Great Moments in Earth History: Antarctic Glaciation

Buried under thousands of feet of hard, ancient ice lies the solid earth of the Antarctic continent. For some 34 million years, vast glacial plains have ebbed and flowed over this rocky land. But the initiation of Antarctic glaciation—the point in time when conditions became right for snowfall to exceed snowmelt year after year—began suddenly and enigmatically.

satellite imagery of Antarctica

Antarctica today.

The growth of glaciers on Antarctica marks the end of the geologic epoch known as the Eocene—an epoch actually known for some of the hottest global temperatures in Earth’s geologically recent history. High CO2 punctuated by extreme bursts of even more CO2 caused significant warming for the early part of the Eocene’s 22 million year span. Fossil records show that the Antarctic continent was not only ice free then, but that it supported rainforests and crocodiles!

So the transition from a lush tropical landscape to a barren ice covered wasteland is a mystery that scientists have yet to fully explain. Cooling began gradually around the middle Eocene, and it made a pronounced and sudden shift at the Eocene’s conclusion 34 million years ago.

At that time, CO2 levels plummeted. In a geological instant—400,000 years—Antarctica was covered in ice. Some sort of threshold must have been passed, geologists reason. Cooling can beget more cooling because ice reflects incoming heat from the Sun back into space. This undoubtedly happened. But something else had to have occurred to cause the drop in CO2 that allowed the world to become cool enough to form glaciers in the first place.

The answer to this mystery may lie at the intersection of geology, oceanography, climatology, and biology. Around 41 million years ago, tectonic changes allowed for the formation of something called the Drake Passage—an oceanic opening between Antarctica and South America that allows a current to flow, unobstructed, around the entire circumference of Antarctica.

Some researchers believe that this flow would have carried nutrient-rich water from deep on the ocean floor to the surface of the ocean. When nutrient-rich waters meet sunlight, primary producers—organisms that photosynthesize—can flourish. Organisms that photosynthesize take in CO2 to create the organic matter they need to live and grow. That CO2 ultimately comes from the atmosphere.

When these organisms die, they—along with the carbon they removed from the atmosphere—can sink to the bottom of the ocean, effectively removing significant quantities of carbon from the climate system. This transport of carbon from the atmosphere, to the ocean, to organisms, and finally to sediments on the ocean floor is known as the biologic pump. Its strength has varied throughout geologic history.

The opening of the Drake Passage, some scientists argue, may have driven the biologic pump into overdrive by creating a primary producer feeding frenzy. But not all primary producers are created equal, and it would have taken an organism very good at taking in carbon and transporting it to the hidden depths of the ocean for this to be an explanation for such a large drop in atmospheric CO2. One obvious candidate has emerged: diatoms.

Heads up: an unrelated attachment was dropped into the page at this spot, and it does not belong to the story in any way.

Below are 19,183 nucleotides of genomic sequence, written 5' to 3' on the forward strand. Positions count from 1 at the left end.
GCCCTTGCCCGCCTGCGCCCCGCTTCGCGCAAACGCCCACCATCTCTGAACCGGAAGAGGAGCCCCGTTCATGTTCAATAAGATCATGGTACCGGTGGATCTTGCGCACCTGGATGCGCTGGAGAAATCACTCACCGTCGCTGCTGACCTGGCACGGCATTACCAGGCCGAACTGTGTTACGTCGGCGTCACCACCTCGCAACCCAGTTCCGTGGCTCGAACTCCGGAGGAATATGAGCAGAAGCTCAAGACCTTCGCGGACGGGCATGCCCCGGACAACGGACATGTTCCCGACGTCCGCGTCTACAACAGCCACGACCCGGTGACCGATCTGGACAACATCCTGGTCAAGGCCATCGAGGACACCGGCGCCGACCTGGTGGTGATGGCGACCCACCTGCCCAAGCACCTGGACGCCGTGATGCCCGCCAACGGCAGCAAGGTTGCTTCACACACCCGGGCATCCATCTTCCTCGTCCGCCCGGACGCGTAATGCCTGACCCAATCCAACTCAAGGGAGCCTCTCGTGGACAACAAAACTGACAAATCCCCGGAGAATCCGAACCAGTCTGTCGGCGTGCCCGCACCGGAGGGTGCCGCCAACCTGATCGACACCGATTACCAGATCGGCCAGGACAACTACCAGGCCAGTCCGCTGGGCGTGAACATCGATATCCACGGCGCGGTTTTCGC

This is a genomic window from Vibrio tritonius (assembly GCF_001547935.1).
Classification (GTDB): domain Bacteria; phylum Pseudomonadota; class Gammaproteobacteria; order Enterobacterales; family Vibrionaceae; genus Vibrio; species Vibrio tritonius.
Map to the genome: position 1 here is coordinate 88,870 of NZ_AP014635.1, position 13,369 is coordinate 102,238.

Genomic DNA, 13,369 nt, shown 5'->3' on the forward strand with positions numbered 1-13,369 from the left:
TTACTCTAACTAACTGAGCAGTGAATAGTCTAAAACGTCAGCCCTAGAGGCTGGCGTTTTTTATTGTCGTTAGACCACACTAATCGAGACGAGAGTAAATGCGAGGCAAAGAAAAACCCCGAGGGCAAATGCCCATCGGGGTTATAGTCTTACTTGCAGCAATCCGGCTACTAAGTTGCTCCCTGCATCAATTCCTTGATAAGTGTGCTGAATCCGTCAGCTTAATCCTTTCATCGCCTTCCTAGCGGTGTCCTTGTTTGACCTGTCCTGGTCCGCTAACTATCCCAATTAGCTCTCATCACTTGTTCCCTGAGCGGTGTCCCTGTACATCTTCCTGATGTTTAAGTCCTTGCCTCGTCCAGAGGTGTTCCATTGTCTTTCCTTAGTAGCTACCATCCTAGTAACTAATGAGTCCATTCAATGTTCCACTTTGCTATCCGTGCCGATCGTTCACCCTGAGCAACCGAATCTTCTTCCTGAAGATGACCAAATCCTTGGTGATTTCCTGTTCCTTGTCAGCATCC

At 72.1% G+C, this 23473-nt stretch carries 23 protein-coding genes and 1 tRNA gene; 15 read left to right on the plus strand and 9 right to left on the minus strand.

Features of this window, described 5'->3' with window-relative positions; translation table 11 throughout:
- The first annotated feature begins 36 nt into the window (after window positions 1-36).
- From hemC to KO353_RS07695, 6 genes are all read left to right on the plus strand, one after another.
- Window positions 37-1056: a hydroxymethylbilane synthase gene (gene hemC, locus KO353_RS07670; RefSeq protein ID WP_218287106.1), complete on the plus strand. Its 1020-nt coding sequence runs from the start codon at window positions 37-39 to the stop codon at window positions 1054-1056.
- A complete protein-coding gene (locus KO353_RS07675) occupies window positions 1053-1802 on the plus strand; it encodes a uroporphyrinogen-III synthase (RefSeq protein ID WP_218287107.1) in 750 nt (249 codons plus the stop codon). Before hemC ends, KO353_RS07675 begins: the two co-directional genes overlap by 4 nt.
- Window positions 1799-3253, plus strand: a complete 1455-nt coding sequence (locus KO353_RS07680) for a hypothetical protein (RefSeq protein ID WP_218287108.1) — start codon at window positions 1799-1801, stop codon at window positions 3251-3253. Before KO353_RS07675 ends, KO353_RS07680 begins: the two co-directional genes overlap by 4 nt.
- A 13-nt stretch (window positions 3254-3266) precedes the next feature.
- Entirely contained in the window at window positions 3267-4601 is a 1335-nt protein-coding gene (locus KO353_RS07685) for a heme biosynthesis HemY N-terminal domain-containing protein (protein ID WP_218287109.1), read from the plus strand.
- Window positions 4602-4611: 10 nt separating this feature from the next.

Diatom drawings

Drawings of two different diatom species by Ernst Haeckel.

Diatoms, today, account for over 40% of all primary productivity in the world’s oceans. They are powerful drivers of the biologic pump not only because they take in carbon, but because they act as ballasts for other organic matter. They create beautiful glassy shells from silica, which organic matter from all kinds of organisms can stick to. These organic covered glass shells readily sink to the base of the ocean, taking plenty of carbon with them.

So the big question is this: was there a major expansion of diatoms 34 million years ago and could such an expansion be the reason for such a precipitous drop in CO2? A new study published in the journal Earth and Planetary Science Letters says there might be something to this theory.

The team of researchers, led by Katherine Egan at Oxford, studied the silica content of deep ocean cores in the Antarctic Ocean. These cores preserve a record of sedimentary layers from the end of the Eocene to the initiation of Antarctic glaciation. These cores are the geologists’ equivalent to an ancient primary text—filled with information about the past, but in need of a skilled and knowledgeable reader.

The team looked specifically for the chemical signatures of diatoms—subtle variations in the chemistry of silica deposited on the ocean floor at that time. They wanted to see not only if diatoms were around in the time leading up to glaciation, but also if there was a dramatic increase in diatoms that occurred when CO2 levels dropped dramatically.

All evidence, it turns out, points to a significant increase in the population of diatoms. Even more compelling, the timing lines up perfectly with the formation of the Atlantic Circumpolar Current, which occurs just before the dramatic drop in atmospheric CO2. Their study lends significant credence to the idea that the opening of the Drake Passage created the conditions for a hyperactive biologic pump that forced global CO2 levels below the threshold necessary for ice sheets to form on Antarctica.

Graph of climate fluctuations over the past 65 million years.

Climate change over the last 65 million years. Figure prepared by Robert A. Rohde.

It is remarkable to think—and it should give us humans pause—that an organism so tiny that it needs to be viewed under a microscope could have transformed the world so profoundly. The transition from a world without ice to a world with ice is certainly one of the most significant events in our planet’s long history. It is a transition, like all major events in Earth’s history, inexorably linked to the organisms that inhabit it.

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